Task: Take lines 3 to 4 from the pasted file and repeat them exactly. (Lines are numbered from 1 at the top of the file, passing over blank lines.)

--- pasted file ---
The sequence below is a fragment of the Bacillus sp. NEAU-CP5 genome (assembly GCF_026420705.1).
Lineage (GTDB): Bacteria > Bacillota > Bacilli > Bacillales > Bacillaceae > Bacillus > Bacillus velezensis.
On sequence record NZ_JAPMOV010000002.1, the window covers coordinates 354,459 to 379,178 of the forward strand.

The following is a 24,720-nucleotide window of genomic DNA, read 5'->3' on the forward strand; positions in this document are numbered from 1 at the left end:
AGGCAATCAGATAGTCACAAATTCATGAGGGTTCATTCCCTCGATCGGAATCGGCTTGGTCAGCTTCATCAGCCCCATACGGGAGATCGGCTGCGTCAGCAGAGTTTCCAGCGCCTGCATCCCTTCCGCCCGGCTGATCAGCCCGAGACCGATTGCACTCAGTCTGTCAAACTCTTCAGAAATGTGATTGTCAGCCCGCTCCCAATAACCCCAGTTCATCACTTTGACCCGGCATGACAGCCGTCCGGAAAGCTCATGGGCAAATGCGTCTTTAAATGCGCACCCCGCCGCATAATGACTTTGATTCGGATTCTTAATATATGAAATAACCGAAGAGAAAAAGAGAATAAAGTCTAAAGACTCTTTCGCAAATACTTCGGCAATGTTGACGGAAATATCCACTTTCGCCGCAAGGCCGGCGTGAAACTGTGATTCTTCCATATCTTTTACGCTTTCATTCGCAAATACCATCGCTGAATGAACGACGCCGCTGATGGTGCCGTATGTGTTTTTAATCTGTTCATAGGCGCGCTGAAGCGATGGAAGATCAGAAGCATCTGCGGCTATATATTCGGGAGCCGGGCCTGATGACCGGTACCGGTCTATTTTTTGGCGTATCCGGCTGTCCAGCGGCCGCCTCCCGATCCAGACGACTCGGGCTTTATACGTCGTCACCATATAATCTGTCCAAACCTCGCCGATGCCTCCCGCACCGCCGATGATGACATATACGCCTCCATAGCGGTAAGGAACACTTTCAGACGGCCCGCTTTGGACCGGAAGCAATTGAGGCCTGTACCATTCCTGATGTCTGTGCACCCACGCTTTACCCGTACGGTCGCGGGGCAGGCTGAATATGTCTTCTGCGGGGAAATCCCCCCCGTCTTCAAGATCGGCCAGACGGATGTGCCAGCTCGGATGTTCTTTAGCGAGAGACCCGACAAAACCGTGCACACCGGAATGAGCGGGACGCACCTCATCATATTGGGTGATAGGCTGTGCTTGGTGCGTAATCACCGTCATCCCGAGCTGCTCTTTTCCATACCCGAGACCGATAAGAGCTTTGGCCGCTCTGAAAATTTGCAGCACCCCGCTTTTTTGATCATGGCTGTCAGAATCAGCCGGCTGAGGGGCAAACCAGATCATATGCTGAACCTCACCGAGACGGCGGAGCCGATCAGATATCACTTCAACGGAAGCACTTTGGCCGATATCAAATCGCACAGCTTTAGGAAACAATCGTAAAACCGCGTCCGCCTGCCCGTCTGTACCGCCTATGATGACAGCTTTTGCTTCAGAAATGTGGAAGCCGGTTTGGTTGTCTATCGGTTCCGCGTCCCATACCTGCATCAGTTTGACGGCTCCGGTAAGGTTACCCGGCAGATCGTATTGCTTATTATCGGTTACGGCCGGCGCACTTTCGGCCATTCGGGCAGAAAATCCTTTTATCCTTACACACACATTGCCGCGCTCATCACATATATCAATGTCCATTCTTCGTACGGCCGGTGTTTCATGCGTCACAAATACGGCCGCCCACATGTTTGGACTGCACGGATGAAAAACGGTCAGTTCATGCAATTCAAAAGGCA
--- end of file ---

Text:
On sequence record NZ_JAPMOV010000002.1, the window covers coordinates 354,459 to 379,178 of the forward strand.

The following is a 24,720-nucleotide window of genomic DNA, read 5'->3' on the forward strand; positions in this document are numbered from 1 at the left end: